I visited my older brother in his hometown this past weekend, and as he was driving us somewhere we passed a cemetery. ‘People are dying to get in there,’ he said, nodding seriously towards it. I couldn’t believe it. The old dad joke.
My brother and I are both old dads, and more importantly, we had an old dad. This was a joke he used to make. Either that, or he’d ask, when we passed a cemetery, ‘Do you know how many dead people are in there?’ No. ‘All of them.’
My friend Curt had a dad who was a terrible jokester. We would be looking out on a rainy day and he’d say, ‘If this rain keeps up, it won’t come down.’ Or we’d be going fishing, and the lady in the bait and tackle shop would ask, ‘Do you have worms?’ ‘Yes,’ he’d say, ‘but I’m going fishing anyway.’
Why is it that dads feel the need to share dumb jokes? Do they consider themselves especially witty? Or do they just hope to be the family’s spirit lifter and morale booster? Maybe it’s because of our busy lives. Dad may only see his wife and kids for a few minutes in the morning before rushing off to work, and if he feels the need to make an impression as someone charming or fun, a joke is an easy short-form device for accomplishing that. Yes, a large percentage of moms are also rushing off to work, but let’s face it—their time is filled with making sure the kids have lunch money, or lunches, with finalizing details about when they need to be dropped off or picked up from lessons, team practice, doctor appointments, and other family business. Dads try to reserve this time for the charm offensive.
Dad jokes tend more towards the shorter formats than long story jokes: knock-knock jokes, or why-did-the-chicken-cross-the-road jokes. A story joke takes too much time, requiring the kids to lift their faces from their phones longer than is reasonable.
FAMILY MEMBER: Who’s there?
DAD: Britney Spears
FAMILY MEMBER: Britney Spears who?
FAMILY MEMBER: Who’s there?
DAD: Oops! I did it again . . .
That’s the perfect dad joke. It’s brief, and with its reference to Britney Spears, so-o yesterday. But it’s also funny.
My specialty has long been the man-walks-into-a-bar joke, from the classics, like:
A duck walks into a bar and orders a beer. He says, ‘Put it on my bill.’
To more modern takes, such as:
A jumper cable walks into a bar and orders a beer. ‘Okay,’ says the bartender, ‘just don’t start anything.’
A termite walks into a bar and asks, ‘Where is the bar tender?’
Everyone regards these as some of the stupidest jokes going, but they also always laugh. It takes a special kind of person to tell jokes, knowing they are dumb jokes—and often, that person is a dad.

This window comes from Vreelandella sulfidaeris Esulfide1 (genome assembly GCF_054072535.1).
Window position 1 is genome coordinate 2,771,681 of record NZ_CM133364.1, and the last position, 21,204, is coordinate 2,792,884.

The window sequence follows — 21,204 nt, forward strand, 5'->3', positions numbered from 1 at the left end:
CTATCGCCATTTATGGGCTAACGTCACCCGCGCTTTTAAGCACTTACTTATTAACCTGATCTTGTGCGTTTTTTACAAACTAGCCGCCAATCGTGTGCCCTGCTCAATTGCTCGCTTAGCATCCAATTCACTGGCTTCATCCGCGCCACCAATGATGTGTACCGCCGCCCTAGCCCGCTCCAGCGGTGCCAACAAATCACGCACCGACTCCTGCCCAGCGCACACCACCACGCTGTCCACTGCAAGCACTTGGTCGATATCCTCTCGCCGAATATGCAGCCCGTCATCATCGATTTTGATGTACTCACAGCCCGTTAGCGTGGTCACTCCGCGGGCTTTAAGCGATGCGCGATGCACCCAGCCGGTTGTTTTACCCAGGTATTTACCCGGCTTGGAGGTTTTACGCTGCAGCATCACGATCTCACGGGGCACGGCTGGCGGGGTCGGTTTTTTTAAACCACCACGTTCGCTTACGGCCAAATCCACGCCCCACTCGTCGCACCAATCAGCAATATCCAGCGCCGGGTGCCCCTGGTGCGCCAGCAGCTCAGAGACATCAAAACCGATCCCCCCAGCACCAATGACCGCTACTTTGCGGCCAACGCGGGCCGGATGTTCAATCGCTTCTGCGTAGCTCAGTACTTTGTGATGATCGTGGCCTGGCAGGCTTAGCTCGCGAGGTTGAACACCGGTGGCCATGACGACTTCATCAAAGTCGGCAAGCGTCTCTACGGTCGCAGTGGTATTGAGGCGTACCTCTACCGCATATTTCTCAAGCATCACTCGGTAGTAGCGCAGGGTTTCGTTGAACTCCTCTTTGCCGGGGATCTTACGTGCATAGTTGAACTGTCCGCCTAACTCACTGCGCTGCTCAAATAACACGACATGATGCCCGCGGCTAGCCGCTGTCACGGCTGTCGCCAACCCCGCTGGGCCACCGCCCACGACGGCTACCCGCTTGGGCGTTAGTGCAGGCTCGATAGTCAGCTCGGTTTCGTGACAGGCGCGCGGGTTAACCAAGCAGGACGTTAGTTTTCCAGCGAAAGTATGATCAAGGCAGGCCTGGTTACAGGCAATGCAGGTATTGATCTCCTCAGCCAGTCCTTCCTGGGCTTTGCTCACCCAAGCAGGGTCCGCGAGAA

I wonder if this is more a modern phenomenon? I do not, for instance, recall my grandfather telling jokes. He was a Baptist minister, so that may explain it, but he was altogether quieter and more somber. Here is the only joke I ever heard him tell:
Two Texas ranchers are arguing about who has the bigger ranch. One says, ‘I can get in my truck, and drive from sunup to sundown, and still not reach the end of my ranch.’ The other one says, ‘Yep, I used to have a truck like that.’
It’s a story joke, though a short one, and doesn’t necessarily fit the mold. But I can’t imagine the same man who deadpanned every Sunday about Paul’s letters and the Acts of the Apostles saying something as trivial as, ‘Knock-knock,’ or ‘Why did the chicken cross the road?’
I recently visited the Laura Ingalls Wilder home in Mansfield, Missouri. Nice place to see, if you’re at all interested in the Little House books, or American literature in general. One of the most important artifacts in the museum is Pa’s Fiddle. That’s right, the fiddle Pa played all the time when Laura and her sisters were growing up, playing and singing old songs to entertain the family and take their minds off hard times, hard work, hunger, cold, darkness, and worse. I remember also ‘Pa’s happy song,’ which he would sing, ironically, at times when there was the least to be happy about. It comes up a few times in The Long Winter, when one blizzard after another sets in. Pa will come in from doing the morning chores in -40° weather, and start singing about being a happy little sunflower. Pa also told funny stories. In the long evenings on the prairies the girls would beg him to tell their favorites. It is Pa as general entertainment, morale booster, stress reliever. This role has been reduced, in modern times, to dads telling dumb jokes, but it’s still the same function.
There is also the likelihood that most dads feel they are giving their kids fodder for a successful social life by supplying jokes. I always imagined my daughter, despite the eye rolls and weary sighs she offered in response to most of my jokes, telling them to kids at school that very day. ‘Hee-hee-hee,’ her friends would laugh, ‘where do you get all these jokes?’ She’d never say, but we shared the unspoken secret. We all have our fantasies.
My friend Al was always terrible at telling jokes. He was so bad that sometimes he would present them as a sort of outline, providing all the key elements, then supply the punchline, and tell us to put it together for ourselves. Despite this inability, his daughter grew up to be a well-adjusted and charming young woman. Go figure.
I don’t know what got me going on like this about dad jokes, except that when I heard my brother make the old cemetery joke, it hit me that I also make the same joke, or fight the desire to make it, like a spirit that takes possession of me, every time I pass a graveyard. That’s the dad in me, my own dad, and most every dad I’ve known.